Wednesday, May 15, 2013

Mihaly Csikszentmihalyi: Flow, the secret to happiness

[Thanks to Aniko]
So many people have promised us Happiness, that one starts to ignore it, like promises of more hair or longer dicks. But this lecture has some very interesting points. Not the least the chart at the end.


Ol'Ben said...

Thanks for finding this. Csikszentmihalyi's diagram definitely fires my imagination. Maybe I have spent too much time in "Management and Supervision" courses, but the first thing I did with it is designate the line running from eleven o'clock to five o'clock as the "boundary of effectiveness" where good work is getting done. Even your peak performers will not be in the Flow all of the time, and a manager cannot simply lay off people who just never happen to get there. The possibility to strive for: manage your team's skills and challenges, then try to guide, or even better, encourage them to guide each other, toward the Flow, the Zone, the Groove, or however their culture labels it.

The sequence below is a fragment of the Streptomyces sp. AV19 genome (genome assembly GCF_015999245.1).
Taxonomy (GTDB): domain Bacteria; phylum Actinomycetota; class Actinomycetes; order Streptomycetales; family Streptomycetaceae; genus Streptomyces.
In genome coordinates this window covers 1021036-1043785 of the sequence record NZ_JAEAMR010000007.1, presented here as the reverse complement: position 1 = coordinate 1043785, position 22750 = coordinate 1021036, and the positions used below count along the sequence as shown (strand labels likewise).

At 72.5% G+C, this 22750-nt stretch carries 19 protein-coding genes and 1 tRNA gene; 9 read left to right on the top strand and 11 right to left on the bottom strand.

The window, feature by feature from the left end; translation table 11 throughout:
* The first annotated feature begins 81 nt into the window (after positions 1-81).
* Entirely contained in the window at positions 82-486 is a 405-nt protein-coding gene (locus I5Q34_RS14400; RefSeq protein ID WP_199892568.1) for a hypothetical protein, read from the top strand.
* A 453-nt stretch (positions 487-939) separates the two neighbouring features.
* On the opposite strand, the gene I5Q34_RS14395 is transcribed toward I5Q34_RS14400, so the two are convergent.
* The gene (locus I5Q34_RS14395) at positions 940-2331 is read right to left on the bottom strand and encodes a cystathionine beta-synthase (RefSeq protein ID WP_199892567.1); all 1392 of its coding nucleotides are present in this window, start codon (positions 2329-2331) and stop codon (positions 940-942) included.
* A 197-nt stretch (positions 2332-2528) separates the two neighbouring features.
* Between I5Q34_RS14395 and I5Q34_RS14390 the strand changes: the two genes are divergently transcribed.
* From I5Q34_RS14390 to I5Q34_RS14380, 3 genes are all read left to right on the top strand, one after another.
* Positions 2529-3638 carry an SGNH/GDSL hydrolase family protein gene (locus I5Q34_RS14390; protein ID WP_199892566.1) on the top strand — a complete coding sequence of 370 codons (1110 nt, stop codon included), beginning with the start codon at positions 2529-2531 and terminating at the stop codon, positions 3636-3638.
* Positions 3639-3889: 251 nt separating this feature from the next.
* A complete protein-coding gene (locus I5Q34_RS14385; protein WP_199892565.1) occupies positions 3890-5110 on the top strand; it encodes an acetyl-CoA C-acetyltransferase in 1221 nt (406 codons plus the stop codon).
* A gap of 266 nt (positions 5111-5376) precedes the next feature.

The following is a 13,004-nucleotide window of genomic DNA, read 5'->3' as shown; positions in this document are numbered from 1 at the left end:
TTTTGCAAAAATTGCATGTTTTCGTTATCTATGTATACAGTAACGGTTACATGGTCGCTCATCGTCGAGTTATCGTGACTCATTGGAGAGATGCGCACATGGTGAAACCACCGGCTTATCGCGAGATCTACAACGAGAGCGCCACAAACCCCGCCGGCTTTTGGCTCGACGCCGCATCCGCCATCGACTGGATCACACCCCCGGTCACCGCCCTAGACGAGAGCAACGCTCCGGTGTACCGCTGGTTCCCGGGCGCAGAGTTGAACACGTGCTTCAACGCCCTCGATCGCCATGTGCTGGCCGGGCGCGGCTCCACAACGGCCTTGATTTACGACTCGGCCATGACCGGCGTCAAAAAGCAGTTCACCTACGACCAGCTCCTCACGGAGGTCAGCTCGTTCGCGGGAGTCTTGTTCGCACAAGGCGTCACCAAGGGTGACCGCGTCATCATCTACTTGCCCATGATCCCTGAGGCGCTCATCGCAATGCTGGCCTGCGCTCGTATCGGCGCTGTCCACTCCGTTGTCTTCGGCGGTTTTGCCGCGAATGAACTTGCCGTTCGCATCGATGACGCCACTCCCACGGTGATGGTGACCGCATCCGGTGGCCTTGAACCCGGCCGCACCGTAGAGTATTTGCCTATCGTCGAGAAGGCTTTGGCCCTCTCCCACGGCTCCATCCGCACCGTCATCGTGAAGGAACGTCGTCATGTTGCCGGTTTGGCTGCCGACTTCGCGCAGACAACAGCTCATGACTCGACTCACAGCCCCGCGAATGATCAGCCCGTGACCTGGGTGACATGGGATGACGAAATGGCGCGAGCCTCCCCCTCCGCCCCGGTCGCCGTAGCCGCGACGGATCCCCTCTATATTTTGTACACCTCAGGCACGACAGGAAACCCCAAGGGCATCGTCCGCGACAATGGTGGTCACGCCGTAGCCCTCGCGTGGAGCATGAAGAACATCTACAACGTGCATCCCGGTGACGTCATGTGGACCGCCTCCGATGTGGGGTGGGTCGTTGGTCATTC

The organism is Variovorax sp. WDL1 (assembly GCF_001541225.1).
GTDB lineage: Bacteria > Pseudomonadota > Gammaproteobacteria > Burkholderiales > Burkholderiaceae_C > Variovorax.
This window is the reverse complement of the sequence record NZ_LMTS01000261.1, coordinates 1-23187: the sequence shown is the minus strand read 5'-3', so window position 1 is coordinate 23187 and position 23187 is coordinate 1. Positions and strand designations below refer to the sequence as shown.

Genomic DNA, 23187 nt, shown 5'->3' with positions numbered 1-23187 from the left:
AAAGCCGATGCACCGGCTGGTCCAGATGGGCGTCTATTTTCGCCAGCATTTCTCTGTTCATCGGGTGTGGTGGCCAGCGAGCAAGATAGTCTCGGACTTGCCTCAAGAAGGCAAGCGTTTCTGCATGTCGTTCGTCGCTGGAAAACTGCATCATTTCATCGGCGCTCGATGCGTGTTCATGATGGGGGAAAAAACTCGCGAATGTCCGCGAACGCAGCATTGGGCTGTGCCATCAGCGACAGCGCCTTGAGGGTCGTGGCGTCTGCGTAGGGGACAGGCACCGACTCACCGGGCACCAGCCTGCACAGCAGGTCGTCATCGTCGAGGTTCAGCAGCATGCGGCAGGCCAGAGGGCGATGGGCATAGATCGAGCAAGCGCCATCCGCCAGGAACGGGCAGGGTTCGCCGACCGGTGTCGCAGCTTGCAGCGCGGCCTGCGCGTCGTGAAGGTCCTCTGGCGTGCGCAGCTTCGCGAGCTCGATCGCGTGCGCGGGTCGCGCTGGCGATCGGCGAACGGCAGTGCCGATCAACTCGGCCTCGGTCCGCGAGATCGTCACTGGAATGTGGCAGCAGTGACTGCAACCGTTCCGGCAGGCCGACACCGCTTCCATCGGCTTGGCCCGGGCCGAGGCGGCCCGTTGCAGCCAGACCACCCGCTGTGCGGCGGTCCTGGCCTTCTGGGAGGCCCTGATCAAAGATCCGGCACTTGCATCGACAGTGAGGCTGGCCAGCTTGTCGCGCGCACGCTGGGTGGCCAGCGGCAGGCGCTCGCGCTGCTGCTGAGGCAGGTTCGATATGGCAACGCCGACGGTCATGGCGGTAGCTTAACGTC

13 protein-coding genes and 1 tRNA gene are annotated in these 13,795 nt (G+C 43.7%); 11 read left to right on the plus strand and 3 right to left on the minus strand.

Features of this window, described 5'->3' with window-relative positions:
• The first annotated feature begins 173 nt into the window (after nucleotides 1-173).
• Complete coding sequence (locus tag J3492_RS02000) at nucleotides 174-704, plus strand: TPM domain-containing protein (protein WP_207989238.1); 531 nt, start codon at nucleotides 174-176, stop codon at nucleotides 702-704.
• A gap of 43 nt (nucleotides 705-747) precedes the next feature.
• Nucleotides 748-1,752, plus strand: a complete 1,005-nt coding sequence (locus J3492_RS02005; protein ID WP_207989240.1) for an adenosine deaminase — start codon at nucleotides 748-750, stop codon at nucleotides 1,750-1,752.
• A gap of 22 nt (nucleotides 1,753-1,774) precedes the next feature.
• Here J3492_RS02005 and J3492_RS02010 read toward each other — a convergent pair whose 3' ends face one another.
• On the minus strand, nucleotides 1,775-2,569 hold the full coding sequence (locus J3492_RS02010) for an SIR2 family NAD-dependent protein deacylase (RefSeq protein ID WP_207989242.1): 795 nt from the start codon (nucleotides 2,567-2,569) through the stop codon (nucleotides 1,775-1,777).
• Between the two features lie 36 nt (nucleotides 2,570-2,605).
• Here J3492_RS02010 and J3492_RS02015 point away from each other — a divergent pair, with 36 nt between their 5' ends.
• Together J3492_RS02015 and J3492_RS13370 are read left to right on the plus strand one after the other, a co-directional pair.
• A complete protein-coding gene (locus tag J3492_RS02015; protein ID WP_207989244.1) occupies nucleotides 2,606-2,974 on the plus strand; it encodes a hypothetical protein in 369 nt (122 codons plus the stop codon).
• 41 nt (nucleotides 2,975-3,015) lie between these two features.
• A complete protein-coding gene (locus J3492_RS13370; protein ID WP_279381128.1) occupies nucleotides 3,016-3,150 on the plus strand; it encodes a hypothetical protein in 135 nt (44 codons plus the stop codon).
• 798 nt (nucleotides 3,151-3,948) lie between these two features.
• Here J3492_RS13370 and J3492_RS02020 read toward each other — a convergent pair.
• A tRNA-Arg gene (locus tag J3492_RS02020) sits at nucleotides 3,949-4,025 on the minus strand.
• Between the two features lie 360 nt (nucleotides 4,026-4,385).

Then I started thinking about three-dimensional overlays of error-rate, productivity, ... and decided that was getting a bit too "Cee-blankety-oh." }:^b

Eolake Stobblehouse said...


I think he has something important here.

I also think it's a bit limited by him looking only at happiness *within an activity*. There are quite many people who are amazingly good at what they do, they are super-flow at something. But outside it, when alone, relaxing, or in relationships or whatever, many of them are howlingly miserable.
van Gogh is an extreme example. Hard to imagine anybody working more purely in Inspiration. But when he was not putting brush to canvas, he was one of the most miserable people on the planet, in pain, a loser socially, economically, and romantically. I don' t think Mihaly's philosophy helps people like that. And to some degree, that is many people.